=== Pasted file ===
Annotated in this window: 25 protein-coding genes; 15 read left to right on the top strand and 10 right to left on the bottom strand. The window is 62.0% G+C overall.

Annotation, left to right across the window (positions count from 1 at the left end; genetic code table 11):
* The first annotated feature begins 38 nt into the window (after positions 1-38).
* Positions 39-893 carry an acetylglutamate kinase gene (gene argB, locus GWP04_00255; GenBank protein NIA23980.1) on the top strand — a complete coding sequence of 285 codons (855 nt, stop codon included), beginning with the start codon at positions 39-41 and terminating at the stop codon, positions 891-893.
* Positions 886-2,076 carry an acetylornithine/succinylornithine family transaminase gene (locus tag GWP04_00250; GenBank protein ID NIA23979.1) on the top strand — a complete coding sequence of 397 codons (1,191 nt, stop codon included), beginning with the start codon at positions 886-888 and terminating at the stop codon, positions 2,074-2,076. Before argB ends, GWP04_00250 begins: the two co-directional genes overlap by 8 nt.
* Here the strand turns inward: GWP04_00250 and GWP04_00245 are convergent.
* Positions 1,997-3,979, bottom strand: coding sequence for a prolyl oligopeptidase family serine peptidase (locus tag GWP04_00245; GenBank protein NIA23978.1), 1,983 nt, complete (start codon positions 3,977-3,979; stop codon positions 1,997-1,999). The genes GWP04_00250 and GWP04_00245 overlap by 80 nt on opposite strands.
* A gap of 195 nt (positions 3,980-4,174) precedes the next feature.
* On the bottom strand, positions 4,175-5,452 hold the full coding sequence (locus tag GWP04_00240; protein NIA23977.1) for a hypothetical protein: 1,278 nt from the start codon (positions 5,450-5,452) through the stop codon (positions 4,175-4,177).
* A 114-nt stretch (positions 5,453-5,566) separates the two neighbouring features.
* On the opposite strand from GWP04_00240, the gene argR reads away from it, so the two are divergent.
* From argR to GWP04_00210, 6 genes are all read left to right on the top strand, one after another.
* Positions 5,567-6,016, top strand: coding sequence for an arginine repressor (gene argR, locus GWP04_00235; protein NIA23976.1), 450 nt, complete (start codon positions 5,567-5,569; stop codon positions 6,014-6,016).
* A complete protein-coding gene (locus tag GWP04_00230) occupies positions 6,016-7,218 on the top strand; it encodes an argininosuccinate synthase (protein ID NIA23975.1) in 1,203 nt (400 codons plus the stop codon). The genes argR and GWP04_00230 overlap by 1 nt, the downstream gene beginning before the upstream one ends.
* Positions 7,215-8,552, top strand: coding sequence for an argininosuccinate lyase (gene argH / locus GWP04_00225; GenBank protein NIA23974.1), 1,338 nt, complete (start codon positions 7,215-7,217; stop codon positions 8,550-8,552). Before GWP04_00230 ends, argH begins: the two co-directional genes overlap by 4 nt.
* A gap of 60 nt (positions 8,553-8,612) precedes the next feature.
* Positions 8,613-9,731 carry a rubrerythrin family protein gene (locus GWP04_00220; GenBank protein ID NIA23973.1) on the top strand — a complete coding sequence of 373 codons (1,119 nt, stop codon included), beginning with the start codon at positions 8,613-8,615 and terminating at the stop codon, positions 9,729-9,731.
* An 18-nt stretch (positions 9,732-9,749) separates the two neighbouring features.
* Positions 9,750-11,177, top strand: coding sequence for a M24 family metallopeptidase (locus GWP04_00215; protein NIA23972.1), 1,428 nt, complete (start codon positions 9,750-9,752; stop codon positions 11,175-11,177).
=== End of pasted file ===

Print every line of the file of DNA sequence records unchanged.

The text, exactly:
Annotated in this window: 25 protein-coding genes; 15 read left to right on the top strand and 10 right to left on the bottom strand. The window is 62.0% G+C overall.

Annotation, left to right across the window (positions count from 1 at the left end; genetic code table 11):
* The first annotated feature begins 38 nt into the window (after positions 1-38).
* Positions 39-893 carry an acetylglutamate kinase gene (gene argB, locus GWP04_00255; GenBank protein NIA23980.1) on the top strand — a complete coding sequence of 285 codons (855 nt, stop codon included), beginning with the start codon at positions 39-41 and terminating at the stop codon, positions 891-893.
* Positions 886-2,076 carry an acetylornithine/succinylornithine family transaminase gene (locus tag GWP04_00250; GenBank protein ID NIA23979.1) on the top strand — a complete coding sequence of 397 codons (1,191 nt, stop codon included), beginning with the start codon at positions 886-888 and terminating at the stop codon, positions 2,074-2,076. Before argB ends, GWP04_00250 begins: the two co-directional genes overlap by 8 nt.
* Here the strand turns inward: GWP04_00250 and GWP04_00245 are convergent.
* Positions 1,997-3,979, bottom strand: coding sequence for a prolyl oligopeptidase family serine peptidase (locus tag GWP04_00245; GenBank protein NIA23978.1), 1,983 nt, complete (start codon positions 3,977-3,979; stop codon positions 1,997-1,999). The genes GWP04_00250 and GWP04_00245 overlap by 80 nt on opposite strands.
* A gap of 195 nt (positions 3,980-4,174) precedes the next feature.
* On the bottom strand, positions 4,175-5,452 hold the full coding sequence (locus tag GWP04_00240; protein NIA23977.1) for a hypothetical protein: 1,278 nt from the start codon (positions 5,450-5,452) through the stop codon (positions 4,175-4,177).
* A 114-nt stretch (positions 5,453-5,566) separates the two neighbouring features.
* On the opposite strand from GWP04_00240, the gene argR reads away from it, so the two are divergent.
* From argR to GWP04_00210, 6 genes are all read left to right on the top strand, one after another.
* Positions 5,567-6,016, top strand: coding sequence for an arginine repressor (gene argR, locus GWP04_00235; protein NIA23976.1), 450 nt, complete (start codon positions 5,567-5,569; stop codon positions 6,014-6,016).
* A complete protein-coding gene (locus tag GWP04_00230) occupies positions 6,016-7,218 on the top strand; it encodes an argininosuccinate synthase (protein ID NIA23975.1) in 1,203 nt (400 codons plus the stop codon). The genes argR and GWP04_00230 overlap by 1 nt, the downstream gene beginning before the upstream one ends.
* Positions 7,215-8,552, top strand: coding sequence for an argininosuccinate lyase (gene argH / locus GWP04_00225; GenBank protein NIA23974.1), 1,338 nt, complete (start codon positions 7,215-7,217; stop codon positions 8,550-8,552). Before GWP04_00230 ends, argH begins: the two co-directional genes overlap by 4 nt.
* A gap of 60 nt (positions 8,553-8,612) precedes the next feature.
* Positions 8,613-9,731 carry a rubrerythrin family protein gene (locus GWP04_00220; GenBank protein ID NIA23973.1) on the top strand — a complete coding sequence of 373 codons (1,119 nt, stop codon included), beginning with the start codon at positions 8,613-8,615 and terminating at the stop codon, positions 9,729-9,731.
* An 18-nt stretch (positions 9,732-9,749) separates the two neighbouring features.
* Positions 9,750-11,177, top strand: coding sequence for a M24 family metallopeptidase (locus GWP04_00215; protein NIA23972.1), 1,428 nt, complete (start codon positions 9,750-9,752; stop codon positions 11,175-11,177).